The cockerels in the village of Gyetiase have irregular crowing times. Today they start at 2.30am. The church bells get a hammering at 4.30am. A radio comes on at 6am sharp. After six months in the Ashanti village these sounds blend into my dreams. Porridge is served at 6.30am by wonder cook Elizabeth. By 7am I'm walking through the village for my 30-minute ramble across the fields - palms, plantains, cassava, cocoa yams, cashew nuts, oranges - to Bonkrong.
The sky is blue and the morning is a "cool" 20 degsC. The children, even those being soaped down outside village houses, shout "obruni, obruni" (white man, white man), smiling and waving sheepishly. Older people without exception shout "akwaaba" (welcome) and stop their work to smile and wave. The village market women complete the greeting trilogy, shouting, "Hey, obruni, marry me!" accompanied by roars of laughter. My turn to wave sheepishly.
Arriving at the Junior High School - eight staff and 60 children between the ages of 11 and 18 - I'm greeted by the staff with handshakes and smiles. I go through the morning's schedule with Atta, the young head of the school. I'm starting a three-week training programme with observations of four teachers. This morning I'm also working with two of the district supervisors. The aim is to identify and build on good teaching and learning practice. We have agreed to focus particularly on improving pace and engagement, including questioning. The staff are hardworking and receptive. It is a pleasure to work with them. Tomorrow they will come to the Gyetiase centre for a three-hour training and planning session.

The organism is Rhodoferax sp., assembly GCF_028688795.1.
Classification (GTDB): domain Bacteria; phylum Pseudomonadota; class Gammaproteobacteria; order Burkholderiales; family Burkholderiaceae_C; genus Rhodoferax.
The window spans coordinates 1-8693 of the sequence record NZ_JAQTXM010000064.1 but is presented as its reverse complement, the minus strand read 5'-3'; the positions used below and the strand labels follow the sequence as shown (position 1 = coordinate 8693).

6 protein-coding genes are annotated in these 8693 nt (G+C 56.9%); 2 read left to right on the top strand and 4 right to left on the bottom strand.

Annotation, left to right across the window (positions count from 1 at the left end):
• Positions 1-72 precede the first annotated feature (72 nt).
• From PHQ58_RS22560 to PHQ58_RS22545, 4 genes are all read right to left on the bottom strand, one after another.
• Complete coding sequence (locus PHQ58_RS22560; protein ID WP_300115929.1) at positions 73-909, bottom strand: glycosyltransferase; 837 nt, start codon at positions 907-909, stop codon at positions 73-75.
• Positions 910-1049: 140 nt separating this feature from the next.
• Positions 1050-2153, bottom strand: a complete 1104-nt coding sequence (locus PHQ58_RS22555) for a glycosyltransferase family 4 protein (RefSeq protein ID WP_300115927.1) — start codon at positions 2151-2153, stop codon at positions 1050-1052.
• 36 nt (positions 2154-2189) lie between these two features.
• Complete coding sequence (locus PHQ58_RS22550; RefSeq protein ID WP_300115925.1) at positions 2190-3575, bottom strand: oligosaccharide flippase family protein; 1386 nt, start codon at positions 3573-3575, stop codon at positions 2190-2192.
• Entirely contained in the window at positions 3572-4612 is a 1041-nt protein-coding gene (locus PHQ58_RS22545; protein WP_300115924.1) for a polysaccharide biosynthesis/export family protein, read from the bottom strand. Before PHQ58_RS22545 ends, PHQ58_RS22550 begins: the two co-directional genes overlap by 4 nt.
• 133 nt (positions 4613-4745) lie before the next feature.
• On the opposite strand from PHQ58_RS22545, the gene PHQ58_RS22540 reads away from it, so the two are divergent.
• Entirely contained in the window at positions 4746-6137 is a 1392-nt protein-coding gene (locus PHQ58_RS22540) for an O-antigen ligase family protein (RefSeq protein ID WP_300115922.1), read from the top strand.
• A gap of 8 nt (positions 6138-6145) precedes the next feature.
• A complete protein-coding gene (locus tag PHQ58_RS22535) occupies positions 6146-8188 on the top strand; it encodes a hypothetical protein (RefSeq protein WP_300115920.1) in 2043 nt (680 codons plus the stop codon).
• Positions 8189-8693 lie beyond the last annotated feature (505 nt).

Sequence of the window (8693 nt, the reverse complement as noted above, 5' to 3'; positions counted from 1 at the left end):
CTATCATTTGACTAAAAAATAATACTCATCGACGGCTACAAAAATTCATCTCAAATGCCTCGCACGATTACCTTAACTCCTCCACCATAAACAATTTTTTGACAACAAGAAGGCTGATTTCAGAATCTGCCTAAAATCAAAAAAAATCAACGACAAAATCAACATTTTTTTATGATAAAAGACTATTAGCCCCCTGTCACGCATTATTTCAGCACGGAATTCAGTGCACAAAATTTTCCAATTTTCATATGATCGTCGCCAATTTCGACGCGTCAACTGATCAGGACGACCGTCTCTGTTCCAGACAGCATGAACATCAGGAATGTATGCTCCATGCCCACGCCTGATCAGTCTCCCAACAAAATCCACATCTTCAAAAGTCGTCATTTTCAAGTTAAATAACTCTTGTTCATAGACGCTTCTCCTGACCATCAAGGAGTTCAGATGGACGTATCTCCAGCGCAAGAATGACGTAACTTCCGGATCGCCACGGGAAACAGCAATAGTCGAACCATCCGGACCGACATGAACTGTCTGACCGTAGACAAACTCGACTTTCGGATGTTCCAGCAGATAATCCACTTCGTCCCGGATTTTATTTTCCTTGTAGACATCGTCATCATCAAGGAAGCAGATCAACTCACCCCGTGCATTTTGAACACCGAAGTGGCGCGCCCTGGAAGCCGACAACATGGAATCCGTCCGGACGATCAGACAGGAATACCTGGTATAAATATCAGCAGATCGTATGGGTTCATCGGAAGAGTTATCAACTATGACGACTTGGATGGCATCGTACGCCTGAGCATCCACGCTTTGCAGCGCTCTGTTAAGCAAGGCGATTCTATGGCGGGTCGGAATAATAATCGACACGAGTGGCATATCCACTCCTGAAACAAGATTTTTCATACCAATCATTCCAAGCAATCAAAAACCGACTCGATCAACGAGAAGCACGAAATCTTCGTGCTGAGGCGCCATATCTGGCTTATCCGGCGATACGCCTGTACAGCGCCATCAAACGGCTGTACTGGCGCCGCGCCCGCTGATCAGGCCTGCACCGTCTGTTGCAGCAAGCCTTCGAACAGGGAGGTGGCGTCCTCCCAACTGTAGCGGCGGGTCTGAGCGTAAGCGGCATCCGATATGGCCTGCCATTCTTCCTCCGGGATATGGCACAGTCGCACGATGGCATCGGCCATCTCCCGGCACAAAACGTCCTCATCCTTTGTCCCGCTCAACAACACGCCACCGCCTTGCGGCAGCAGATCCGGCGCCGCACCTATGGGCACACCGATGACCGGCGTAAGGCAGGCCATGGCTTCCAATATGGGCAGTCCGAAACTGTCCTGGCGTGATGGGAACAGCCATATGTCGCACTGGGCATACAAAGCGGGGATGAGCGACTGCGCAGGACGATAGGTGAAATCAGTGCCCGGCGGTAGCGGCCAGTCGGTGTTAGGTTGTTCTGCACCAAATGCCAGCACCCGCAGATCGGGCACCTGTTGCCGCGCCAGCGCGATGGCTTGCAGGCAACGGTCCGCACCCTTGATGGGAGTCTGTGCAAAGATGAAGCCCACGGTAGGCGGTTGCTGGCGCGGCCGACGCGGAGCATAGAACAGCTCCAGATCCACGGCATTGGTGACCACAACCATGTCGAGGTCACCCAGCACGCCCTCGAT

As I move between lessons, two children - the children are also lovely without exception - follow me, one carrying a chair and the other my bag. That's the way things work in Ghana.
Today is market day in nearby Mampong. I need to buy some material for a couple of shirts that Kofi, the village tailor, will make. So after lunch it's a shared taxi into town and back for some good-humoured haggling. The market is big, busy and buzzing. While in Mampong I top up on phone credit and pineapples. I'm usually the only obruni in town, which is still slightly strange and wonderful.
Later, I write up the day's work and prepare materials. I can do this while the electricity is on - it may not be later. I relax on the balcony and watch the sun set and listen to the sounds of the village - mostly people talking and children playing, accompanied by the pounding of cassava being prepared for the evening meal and the bleating of goats. Dinner is groundnut soup with tilapia (a freshwater fish) accompanied by rice balls. Delicious.
The lights do go out and the lanterns come on. I read, practise twi (the local language) and then it's time for bed. In the distance, a roll of thunder heralds the onset of the evening storm and the end of another beautiful day in Gyetiase.
Dave Banks retired from Sedgehill School in Lewisham, London, in July 2012 and has spent the past year working to set up a teacher training (and trainer training) programme in the Ashanti region of Ghana. He works for Ashanti Development, a non-government organisation
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